​Some of its signs, symbols and lessons are from Palmares, Brazil; Yanga, Mexico; the Haitian Revolution; Isandlwana, South Africa; Adua, Ethiopia; the liberation struggles on the continent in the 50s, 60s and after; and the Black liberation struggle in the U.S. in the 50s and 60s and others. And there are also the unmarked, but equally meaningful battles our people have fought and fight daily to hold on to their humanity, break the hold of oppression and create free space for a good life for themselves and a legacy of well-being and flourishing for future generations.

​We cannot and must not give up this history and culture of struggle, but must know and honor it by increased and relentless struggle and continuous and expansive achievement. This is the meaning of Marcus Garvey’s teaching that “history is the landmark by which we are directed into the course of life.” Moreover, “the history of a movement, the history of a nation, the history of a race (or people) is the guidepost of that movement’s destiny, that nation’s destiny, that race (or people’s) destiny.” And as Malcolm said, “history is a people’s memory” and thus a fundamental source of the meaning of our lives and we cannot lose it without losing an essential part of ourselves and our self-conception as persons and a people.

​There is, then, continuing work to do and struggles to wage. Africa must be free and united. Its wealth must be harnessed for the good of its people and then in the interest of the world as Osagyefo Kwame Nkrumah and other liberation leaders urged. It must focus on the alleviation and end of poverty, famine and food insecurity; and the control of devastating diseases of HIV/AIDS, malaria and others. Africa must end debilitating civil and military conflicts, strengthen democracy, and educate and employ more of its people in work that not only satisfies material needs, but also elevates the mind and spirit and gives each and every African an expansive sense of themselves, solving their own problems and building their own lives and future.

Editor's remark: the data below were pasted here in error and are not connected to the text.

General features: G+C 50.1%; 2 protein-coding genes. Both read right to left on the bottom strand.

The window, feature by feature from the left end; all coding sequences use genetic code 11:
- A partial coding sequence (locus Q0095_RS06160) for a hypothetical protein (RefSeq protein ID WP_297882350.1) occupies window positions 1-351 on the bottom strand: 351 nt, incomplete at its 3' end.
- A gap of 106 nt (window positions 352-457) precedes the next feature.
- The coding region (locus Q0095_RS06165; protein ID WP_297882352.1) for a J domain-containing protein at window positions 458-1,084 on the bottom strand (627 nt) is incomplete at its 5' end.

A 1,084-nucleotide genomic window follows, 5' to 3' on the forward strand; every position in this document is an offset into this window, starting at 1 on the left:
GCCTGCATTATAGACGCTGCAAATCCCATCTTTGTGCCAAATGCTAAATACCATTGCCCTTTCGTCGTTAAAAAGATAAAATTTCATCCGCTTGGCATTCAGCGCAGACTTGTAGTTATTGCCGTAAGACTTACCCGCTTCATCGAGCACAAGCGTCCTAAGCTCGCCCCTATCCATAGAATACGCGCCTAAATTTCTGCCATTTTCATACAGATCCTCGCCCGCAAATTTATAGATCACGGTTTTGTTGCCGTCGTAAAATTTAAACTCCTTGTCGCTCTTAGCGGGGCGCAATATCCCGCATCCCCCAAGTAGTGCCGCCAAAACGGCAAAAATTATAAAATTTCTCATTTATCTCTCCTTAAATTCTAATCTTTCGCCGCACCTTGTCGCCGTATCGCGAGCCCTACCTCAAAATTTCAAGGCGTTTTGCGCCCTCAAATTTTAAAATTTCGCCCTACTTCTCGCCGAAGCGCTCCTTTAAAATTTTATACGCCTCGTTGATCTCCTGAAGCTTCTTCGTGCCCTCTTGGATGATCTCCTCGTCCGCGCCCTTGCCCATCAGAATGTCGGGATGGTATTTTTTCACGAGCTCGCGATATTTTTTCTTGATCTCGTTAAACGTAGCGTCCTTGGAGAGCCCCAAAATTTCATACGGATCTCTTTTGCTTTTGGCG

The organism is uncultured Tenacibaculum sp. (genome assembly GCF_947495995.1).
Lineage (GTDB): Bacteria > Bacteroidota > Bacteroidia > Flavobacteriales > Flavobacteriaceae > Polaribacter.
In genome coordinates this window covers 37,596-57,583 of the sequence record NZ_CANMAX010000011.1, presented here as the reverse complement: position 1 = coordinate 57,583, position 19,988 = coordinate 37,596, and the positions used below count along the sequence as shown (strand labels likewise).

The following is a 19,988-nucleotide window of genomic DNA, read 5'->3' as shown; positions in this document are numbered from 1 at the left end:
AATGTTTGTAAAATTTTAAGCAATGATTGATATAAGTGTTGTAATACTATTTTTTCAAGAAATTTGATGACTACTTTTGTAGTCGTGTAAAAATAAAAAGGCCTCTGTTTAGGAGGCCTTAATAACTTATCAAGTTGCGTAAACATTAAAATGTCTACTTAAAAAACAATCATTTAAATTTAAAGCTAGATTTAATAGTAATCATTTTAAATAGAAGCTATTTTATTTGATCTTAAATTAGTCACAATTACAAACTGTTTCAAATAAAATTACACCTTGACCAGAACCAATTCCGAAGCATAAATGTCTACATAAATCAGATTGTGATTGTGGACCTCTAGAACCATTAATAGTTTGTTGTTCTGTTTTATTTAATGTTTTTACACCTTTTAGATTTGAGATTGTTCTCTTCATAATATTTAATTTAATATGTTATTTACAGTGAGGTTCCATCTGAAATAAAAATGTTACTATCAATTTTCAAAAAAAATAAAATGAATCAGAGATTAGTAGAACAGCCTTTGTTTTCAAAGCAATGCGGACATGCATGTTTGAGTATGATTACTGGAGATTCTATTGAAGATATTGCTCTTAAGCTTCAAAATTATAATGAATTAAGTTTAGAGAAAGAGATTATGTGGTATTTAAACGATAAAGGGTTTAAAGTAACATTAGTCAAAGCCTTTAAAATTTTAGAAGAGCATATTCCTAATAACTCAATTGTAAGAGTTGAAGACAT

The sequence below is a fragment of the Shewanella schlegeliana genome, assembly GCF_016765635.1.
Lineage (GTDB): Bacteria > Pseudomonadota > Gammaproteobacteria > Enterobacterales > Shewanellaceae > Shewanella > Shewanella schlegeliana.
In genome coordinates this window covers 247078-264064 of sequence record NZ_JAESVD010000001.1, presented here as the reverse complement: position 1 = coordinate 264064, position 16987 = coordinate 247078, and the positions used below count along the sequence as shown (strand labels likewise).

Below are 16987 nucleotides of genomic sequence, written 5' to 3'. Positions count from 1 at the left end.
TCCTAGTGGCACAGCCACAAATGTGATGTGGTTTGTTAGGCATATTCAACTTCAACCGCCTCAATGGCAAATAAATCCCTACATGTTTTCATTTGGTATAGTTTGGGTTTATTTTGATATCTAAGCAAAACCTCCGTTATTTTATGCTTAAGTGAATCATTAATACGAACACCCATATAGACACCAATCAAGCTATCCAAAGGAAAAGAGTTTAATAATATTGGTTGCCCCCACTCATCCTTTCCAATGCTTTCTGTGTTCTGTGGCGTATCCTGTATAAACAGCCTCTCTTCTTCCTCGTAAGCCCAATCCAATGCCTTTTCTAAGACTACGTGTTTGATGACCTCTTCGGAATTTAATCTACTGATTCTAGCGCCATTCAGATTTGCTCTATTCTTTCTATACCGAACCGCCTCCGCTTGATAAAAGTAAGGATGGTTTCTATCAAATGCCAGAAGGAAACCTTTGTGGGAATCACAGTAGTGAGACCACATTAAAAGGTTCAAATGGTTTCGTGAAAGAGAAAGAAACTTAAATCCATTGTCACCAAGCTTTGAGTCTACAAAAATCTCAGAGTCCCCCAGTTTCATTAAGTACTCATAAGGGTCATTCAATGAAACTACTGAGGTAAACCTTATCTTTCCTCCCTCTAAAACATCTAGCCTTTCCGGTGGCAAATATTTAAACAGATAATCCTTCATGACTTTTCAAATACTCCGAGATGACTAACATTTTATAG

​Africa must also see itself, not simply as a continent, but also as a world community in the Garveyian sense of the pan-African project. In this regard, we must, as Africans, continue and increase the struggle wherever we are, in Africa, North and South America, Europe, Asia and the Islands of the Seas. Indeed, we in the U.S. must continue to struggle for liberation, not only to aid and join continental and other diasporan Africans in their liberation struggles, but also to free ourselves. This means freeing ourselves from racial inequalities and disadvantages of wealth, power and status, from police and other forms of systemic violence, from legal limitations on rights and freedom, and from the endless array of post-racial, capitalist, and general Americana pablum and illusions packaged and peddled as genuine freedom.
Dr. Maulana Karenga, Professor and Chair of Africana Studies, California State University-Long Beach; Executive Director, African American Cultural Center (Us); Creator of Kwanzaa; and author of Kwanzaa: A Celebration of Family, Community and Culture and Introduction to Black Studies, 4th Edition,

Dr. Maulana Karenga

Dr. Maulana Karenga, Professor and Chair of Africana Studies, California State University-Long Beach; Executive Director, African American Cultural Center (Us); Creator of Kwanzaa; and author of Kwanzaa: A Celebration of Family, Community and Culture, The Message and Meaning of Kwanzaa: Bringing Good Into the World and Essays on Struggle: Position and Analysis,;;